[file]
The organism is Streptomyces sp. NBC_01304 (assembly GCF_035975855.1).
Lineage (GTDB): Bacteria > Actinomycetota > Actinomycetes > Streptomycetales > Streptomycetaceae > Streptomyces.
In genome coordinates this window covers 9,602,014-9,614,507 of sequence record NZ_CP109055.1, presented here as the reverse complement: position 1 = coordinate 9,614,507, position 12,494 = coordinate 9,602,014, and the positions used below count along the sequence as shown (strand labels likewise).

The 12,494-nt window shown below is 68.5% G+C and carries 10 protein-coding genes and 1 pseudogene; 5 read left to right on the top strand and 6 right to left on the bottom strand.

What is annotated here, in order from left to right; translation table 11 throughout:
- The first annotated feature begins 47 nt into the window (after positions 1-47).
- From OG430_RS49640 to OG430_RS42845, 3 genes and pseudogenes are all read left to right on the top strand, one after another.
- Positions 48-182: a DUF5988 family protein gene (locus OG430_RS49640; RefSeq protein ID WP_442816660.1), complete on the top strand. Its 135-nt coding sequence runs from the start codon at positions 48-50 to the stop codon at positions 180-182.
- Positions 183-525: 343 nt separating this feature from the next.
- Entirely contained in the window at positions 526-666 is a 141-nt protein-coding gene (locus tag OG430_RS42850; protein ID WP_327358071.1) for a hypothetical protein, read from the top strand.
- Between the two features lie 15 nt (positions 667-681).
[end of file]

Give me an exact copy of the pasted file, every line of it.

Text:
The organism is Streptomyces sp. NBC_01304 (assembly GCF_035975855.1).
Lineage (GTDB): Bacteria > Actinomycetota > Actinomycetes > Streptomycetales > Streptomycetaceae > Streptomyces.
In genome coordinates this window covers 9,602,014-9,614,507 of sequence record NZ_CP109055.1, presented here as the reverse complement: position 1 = coordinate 9,614,507, position 12,494 = coordinate 9,602,014, and the positions used below count along the sequence as shown (strand labels likewise).

The 12,494-nt window shown below is 68.5% G+C and carries 10 protein-coding genes and 1 pseudogene; 5 read left to right on the top strand and 6 right to left on the bottom strand.

What is annotated here, in order from left to right; translation table 11 throughout:
- The first annotated feature begins 47 nt into the window (after positions 1-47).
- From OG430_RS49640 to OG430_RS42845, 3 genes and pseudogenes are all read left to right on the top strand, one after another.
- Positions 48-182: a DUF5988 family protein gene (locus OG430_RS49640; RefSeq protein ID WP_442816660.1), complete on the top strand. Its 135-nt coding sequence runs from the start codon at positions 48-50 to the stop codon at positions 180-182.
- Positions 183-525: 343 nt separating this feature from the next.
- Entirely contained in the window at positions 526-666 is a 141-nt protein-coding gene (locus tag OG430_RS42850; protein ID WP_327358071.1) for a hypothetical protein, read from the top strand.
- Between the two features lie 15 nt (positions 667-681).